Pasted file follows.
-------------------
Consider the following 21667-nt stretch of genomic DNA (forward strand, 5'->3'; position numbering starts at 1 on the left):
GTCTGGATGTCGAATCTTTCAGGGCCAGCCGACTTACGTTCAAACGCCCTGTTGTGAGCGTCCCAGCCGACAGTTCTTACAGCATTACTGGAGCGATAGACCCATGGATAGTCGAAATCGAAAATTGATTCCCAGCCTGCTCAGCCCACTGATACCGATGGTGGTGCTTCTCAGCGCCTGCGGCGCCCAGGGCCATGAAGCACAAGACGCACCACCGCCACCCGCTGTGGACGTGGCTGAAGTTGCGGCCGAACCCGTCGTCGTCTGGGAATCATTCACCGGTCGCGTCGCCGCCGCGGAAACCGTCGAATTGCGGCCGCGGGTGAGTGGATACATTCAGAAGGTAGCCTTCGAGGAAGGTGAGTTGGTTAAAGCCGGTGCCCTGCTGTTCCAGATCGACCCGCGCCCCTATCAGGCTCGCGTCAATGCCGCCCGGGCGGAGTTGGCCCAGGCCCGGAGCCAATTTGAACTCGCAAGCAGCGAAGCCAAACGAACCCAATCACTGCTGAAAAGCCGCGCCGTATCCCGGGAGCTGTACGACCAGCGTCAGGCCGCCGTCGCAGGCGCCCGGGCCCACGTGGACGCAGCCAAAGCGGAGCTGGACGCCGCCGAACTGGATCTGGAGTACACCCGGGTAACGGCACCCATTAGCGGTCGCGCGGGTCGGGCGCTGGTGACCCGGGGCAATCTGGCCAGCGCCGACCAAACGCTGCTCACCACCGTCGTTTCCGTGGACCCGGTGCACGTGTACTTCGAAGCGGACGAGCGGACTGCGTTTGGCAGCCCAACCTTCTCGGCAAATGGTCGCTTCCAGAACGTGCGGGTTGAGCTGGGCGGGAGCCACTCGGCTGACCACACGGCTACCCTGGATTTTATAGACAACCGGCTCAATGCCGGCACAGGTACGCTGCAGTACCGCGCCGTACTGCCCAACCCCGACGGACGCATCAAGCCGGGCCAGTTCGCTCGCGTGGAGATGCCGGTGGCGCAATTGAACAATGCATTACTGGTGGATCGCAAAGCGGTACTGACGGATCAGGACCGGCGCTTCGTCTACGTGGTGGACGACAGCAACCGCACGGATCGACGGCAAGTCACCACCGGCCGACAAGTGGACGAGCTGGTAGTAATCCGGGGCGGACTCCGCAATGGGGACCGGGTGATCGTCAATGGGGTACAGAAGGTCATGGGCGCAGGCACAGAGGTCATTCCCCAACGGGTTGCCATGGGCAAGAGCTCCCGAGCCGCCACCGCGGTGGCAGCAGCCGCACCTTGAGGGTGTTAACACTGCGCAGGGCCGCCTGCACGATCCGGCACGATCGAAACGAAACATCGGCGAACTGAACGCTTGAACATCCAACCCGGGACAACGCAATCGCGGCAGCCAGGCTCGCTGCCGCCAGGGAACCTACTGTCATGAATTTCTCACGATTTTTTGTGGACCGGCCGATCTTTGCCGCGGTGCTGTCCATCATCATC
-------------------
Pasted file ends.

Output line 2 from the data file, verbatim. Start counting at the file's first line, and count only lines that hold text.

GTCTGGATGTCGAATCTTTCAGGGCCAGCCGACTTACGTTCAAACGCCCTGTTGTGAGCGTCCCAGCCGACAGTTCTTACAGCATTACTGGAGCGATAGACCCATGGATAGTCGAAATCGAAAATTGATTCCCAGCCTGCTCAGCCCACTGATACCGATGGTGGTGCTTCTCAGCGCCTGCGGCGCCCAGGGCCATGAAGCACAAGACGCACCACCGCCACCCGCTGTGGACGTGGCTGAAGTTGCGGCCGAACCCGTCGTCGTCTGGGAATCATTCACCGGTCGCGTCGCCGCCGCGGAAACCGTCGAATTGCGGCCGCGGGTGAGTGGATACATTCAGAAGGTAGCCTTCGAGGAAGGTGAGTTGGTTAAAGCCGGTGCCCTGCTGTTCCAGATCGACCCGCGCCCCTATCAGGCTCGCGTCAATGCCGCCCGGGCGGAGTTGGCCCAGGCCCGGAGCCAATTTGAACTCGCAAGCAGCGAAGCCAAACGAACCCAATCACTGCTGAAAAGCCGCGCCGTATCCCGGGAGCTGTACGACCAGCGTCAGGCCGCCGTCGCAGGCGCCCGGGCCCACGTGGACGCAGCCAAAGCGGAGCTGGACGCCGCCGAACTGGATCTGGAGTACACCCGGGTAACGGCACCCATTAGCGGTCGCGCGGGTCGGGCGCTGGTGACCCGGGGCAATCTGGCCAGCGCCGACCAAACGCTGCTCACCACCGTCGTTTCCGTGGACCCGGTGCACGTGTACTTCGAAGCGGACGAGCGGACTGCGTTTGGCAGCCCAACCTTCTCGGCAAATGGTCGCTTCCAGAACGTGCGGGTTGAGCTGGGCGGGAGCCACTCGGCTGACCACACGGCTACCCTGGATTTTATAGACAACCGGCTCAATGCCGGCACAGGTACGCTGCAGTACCGCGCCGTACTGCCCAACCCCGACGGACGCATCAAGCCGGGCCAGTTCGCTCGCGTGGAGATGCCGGTGGCGCAATTGAACAATGCATTACTGGTGGATCGCAAAGCGGTACTGACGGATCAGGACCGGCGCTTCGTCTACGTGGTGGACGACAGCAACCGCACGGATCGACGGCAAGTCACCACCGGCCGACAAGTGGACGAGCTGGTAGTAATCCGGGGCGGACTCCGCAATGGGGACCGGGTGATCGTCAATGGGGTACAGAAGGTCATGGGCGCAGGCACAGAGGTCATTCCCCAACGGGTTGCCATGGGCAAGAGCTCCCGAGCCGCCACCGCGGTGGCAGCAGCCGCACCTTGAGGGTGTTAACACTGCGCAGGGCCGCCTGCACGATCCGGCACGATCGAAACGAAACATCGGCGAACTGAACGCTTGAACATCCAACCCGGGACAACGCAATCGCGGCAGCCAGGCTCGCTGCCGCCAGGGAACCTACTGTCATGAATTTCTCACGATTTTTTGTGGACCGGCCGATCTTTGCCGCGGTGCTGTCCATCATCATC